Specieism, sexism and racism: The intertwining oppressions by Nekeisha Alexis-Baker (video)

Of Brides and Bridges: Linking Feminist, Queer and Animal Liberation Movements by Pattrice Jones

The Gay Animal by Nathan Runkle & Our Hen House (video)

Blogs dealing with interlocking oppressions: Animal Rights and Anti-Oppression and Vegans of Color.

Katrina Fox is the editor-in-chief of The Scavenger.

This article is an edited version of Katrina’s presentation at the Sydney Vegan Expo 2011 on 1 May.

 

 

 

 

 

Comments   

+1 #2 Alex Melonas 2011-05-19 15:49
@v Barnes: This is a very long comment. Your empirical claims are contestable. The weight of the evidence, anecdotal & empirical, strongly suggests that human animals qua human animals can satisfy all their nutritional needs w/ a vegan diet. (See the American Dietetic Association's meta-analysis, for instance.) That's the baseline: human animals do not need to eat animals, as a nutritional matter. Of course there is variation across this population, but the crucial moral question is: for those who are not statistical outliers and can live healthily as a vegan, what justifies their exploitation of animals? On this point, you don't muster an argument.

Moreover, your claim about land use is also contestable. Like most, you compare standard methods for producing plant protein w/ "organic," or holistic methods for producing flesh protein. So there's a bias built-in from the beginning. But more importantly, the latest UN report on environmental damage and resource waste re: our exploitation of animals for food strongly suggests that on the scale you are discussing, eating animals is inherently unsustainable. But again, as to the relevant moral question, in those areas where veganism is an option, e.g., the US, what justifies the choice to cause unnecessary harm and death (by definition) to nonhuman animals?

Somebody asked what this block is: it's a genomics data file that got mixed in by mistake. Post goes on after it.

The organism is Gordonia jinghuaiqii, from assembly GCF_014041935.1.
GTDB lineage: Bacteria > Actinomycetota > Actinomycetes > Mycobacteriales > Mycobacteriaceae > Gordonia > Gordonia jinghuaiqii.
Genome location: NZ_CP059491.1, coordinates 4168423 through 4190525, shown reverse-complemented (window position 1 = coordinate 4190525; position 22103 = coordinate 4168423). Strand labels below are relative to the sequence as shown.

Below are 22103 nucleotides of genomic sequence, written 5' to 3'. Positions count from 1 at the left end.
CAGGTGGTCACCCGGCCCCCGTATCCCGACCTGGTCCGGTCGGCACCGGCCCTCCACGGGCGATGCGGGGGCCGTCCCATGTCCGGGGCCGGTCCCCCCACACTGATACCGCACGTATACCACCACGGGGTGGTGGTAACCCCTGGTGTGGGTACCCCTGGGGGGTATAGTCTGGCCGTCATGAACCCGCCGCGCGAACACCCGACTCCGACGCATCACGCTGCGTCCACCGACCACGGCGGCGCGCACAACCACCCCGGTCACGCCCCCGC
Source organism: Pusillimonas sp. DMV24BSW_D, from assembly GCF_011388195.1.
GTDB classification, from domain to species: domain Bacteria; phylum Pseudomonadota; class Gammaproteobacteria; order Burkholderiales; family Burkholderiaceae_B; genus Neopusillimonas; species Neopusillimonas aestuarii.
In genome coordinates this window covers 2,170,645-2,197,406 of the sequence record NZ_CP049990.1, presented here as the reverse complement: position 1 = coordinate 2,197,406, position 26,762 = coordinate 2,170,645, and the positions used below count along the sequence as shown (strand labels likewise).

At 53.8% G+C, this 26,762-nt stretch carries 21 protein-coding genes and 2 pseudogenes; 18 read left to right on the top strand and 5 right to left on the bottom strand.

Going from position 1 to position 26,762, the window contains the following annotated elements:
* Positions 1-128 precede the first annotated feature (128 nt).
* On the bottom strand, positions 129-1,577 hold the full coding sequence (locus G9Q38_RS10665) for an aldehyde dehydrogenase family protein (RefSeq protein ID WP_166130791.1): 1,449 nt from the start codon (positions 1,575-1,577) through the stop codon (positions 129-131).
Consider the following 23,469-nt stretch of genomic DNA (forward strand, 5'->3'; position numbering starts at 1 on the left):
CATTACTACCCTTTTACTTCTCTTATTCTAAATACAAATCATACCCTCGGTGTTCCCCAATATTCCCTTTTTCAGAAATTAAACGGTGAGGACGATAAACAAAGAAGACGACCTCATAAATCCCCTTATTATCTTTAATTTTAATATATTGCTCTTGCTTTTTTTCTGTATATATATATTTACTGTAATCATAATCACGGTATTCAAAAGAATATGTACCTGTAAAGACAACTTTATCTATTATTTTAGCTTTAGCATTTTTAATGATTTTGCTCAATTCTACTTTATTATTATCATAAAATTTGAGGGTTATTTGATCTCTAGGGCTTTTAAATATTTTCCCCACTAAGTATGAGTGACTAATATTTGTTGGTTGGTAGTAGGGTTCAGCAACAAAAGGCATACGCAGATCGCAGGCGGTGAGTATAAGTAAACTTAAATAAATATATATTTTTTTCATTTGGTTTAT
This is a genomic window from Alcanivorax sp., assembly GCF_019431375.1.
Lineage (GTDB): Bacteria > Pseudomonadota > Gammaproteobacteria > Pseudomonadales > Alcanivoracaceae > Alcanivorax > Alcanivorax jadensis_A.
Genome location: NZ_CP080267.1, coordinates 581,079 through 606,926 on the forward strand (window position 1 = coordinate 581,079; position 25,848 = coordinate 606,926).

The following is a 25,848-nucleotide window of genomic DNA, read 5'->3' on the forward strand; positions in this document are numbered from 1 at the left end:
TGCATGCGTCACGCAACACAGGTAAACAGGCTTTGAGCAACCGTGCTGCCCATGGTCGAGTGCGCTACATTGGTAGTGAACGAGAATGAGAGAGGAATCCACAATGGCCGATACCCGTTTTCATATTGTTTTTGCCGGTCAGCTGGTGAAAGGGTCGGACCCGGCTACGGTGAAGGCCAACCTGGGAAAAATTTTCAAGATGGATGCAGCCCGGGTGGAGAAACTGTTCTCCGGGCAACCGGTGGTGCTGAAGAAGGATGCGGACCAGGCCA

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0 #1 v. Barnes 2011-05-15 20:31
Talk about looking at the others as others. The article doesn't talk about the inflexible attitudes of vegans who think everyone must eat as they eat. Well not everyone can get their protein from plants. In fact 2 out of every 5 adults become gluten sensitive as they age and cannot digest protein from plant material. With a diet devoid of animal fats, vegans seem unlikely candidates for heart disease. But new research suggests that people who eat only plant foods may lack nutrients vital for cardiovascular health. Vegan diets tend to be low in iron, zinc, vitamin B12 and omega-3 fatty acids, according to a review of dozens of published articles on the biochemistry of vegetarianism, published in the Journal of Agricultural and Food Chemistry. As a result, vegans tend to have high blood levels of homocysteine and low levels of HDL, or “good,” cholesterol. Both are risk factors for heart disease, notes the study’s lead author, Duo Li, a professor of nutrition at Zhejiang University in Hangzhou, China.Dr. Li found that vegans also have a high platelet volume, which is associated with heart attacks, and increased platelet aggregation – a clumping of platelets that can lead to blood clots. “From our study, I do not encourage people to be vegan,” he says.